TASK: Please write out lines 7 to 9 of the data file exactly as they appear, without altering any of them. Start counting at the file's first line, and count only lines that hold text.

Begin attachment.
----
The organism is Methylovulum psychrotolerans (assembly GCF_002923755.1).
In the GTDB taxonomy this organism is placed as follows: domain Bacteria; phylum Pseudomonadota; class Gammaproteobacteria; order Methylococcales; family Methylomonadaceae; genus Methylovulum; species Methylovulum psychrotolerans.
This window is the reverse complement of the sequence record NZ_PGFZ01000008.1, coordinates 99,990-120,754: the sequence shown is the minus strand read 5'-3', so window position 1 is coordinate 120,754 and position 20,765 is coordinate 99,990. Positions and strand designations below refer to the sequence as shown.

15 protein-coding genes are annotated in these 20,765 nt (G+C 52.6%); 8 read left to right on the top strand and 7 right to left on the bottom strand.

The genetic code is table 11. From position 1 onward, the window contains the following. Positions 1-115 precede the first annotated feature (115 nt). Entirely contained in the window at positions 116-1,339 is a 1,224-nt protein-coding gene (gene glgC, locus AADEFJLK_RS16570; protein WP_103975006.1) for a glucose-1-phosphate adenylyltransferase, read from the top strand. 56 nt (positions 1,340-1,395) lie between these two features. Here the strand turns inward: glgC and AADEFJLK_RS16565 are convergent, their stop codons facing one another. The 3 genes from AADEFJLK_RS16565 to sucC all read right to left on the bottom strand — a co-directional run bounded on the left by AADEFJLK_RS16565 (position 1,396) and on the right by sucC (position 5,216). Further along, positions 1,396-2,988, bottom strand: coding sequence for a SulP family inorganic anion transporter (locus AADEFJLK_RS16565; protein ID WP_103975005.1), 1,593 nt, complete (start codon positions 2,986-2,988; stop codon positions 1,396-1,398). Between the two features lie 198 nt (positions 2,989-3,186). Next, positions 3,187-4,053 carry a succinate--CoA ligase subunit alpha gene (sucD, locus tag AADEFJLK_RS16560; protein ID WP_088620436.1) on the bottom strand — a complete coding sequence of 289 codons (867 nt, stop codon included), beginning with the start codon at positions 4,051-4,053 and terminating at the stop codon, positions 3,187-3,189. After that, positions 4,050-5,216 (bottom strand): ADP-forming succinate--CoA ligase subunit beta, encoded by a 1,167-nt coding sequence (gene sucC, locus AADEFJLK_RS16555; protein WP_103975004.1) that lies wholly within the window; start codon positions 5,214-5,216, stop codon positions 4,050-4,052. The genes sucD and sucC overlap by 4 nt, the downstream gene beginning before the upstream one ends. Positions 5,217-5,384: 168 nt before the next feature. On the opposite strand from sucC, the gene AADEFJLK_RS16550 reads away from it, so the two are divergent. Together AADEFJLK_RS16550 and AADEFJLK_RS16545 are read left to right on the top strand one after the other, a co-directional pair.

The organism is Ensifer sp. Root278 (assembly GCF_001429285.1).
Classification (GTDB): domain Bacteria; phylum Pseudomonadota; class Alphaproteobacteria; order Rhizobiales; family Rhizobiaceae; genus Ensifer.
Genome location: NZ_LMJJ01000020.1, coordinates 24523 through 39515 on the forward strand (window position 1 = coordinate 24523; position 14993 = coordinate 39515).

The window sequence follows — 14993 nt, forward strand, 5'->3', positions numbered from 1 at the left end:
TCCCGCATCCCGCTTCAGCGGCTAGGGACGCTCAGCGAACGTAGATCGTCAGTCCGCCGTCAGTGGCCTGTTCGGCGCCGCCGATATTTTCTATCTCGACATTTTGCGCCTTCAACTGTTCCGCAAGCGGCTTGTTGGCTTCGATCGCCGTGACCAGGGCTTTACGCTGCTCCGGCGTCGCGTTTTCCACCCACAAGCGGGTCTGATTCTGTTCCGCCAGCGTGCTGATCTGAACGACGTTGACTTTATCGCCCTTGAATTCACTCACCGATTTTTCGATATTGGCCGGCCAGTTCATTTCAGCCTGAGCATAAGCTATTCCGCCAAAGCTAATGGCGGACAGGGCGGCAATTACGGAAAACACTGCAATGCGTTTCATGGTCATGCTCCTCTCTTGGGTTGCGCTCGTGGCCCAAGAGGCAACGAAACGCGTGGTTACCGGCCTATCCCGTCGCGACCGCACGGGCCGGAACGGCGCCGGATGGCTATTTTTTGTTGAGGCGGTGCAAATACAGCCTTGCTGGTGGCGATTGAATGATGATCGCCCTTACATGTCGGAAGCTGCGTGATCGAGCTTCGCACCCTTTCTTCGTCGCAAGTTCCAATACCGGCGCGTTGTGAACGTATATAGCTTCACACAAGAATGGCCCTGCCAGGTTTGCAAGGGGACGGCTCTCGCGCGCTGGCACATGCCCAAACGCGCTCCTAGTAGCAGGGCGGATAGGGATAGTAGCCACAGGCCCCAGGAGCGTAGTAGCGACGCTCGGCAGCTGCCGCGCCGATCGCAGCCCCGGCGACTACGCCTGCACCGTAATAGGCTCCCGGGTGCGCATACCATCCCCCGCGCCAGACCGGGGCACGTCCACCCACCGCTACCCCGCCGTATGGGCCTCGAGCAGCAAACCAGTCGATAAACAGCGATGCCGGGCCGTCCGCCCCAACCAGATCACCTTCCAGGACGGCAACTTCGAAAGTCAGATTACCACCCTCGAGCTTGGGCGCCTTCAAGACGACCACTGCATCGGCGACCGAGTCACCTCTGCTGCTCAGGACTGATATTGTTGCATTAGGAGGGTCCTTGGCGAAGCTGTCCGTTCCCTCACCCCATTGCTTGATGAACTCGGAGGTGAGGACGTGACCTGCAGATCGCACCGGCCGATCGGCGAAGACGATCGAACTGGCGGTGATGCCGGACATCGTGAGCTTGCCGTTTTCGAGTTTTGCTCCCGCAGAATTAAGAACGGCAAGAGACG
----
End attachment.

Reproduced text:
Classification (GTDB): domain Bacteria; phylum Pseudomonadota; class Alphaproteobacteria; order Rhizobiales; family Rhizobiaceae; genus Ensifer.
Genome location: NZ_LMJJ01000020.1, coordinates 24523 through 39515 on the forward strand (window position 1 = coordinate 24523; position 14993 = coordinate 39515).

The window sequence follows — 14993 nt, forward strand, 5'->3', positions numbered from 1 at the left end: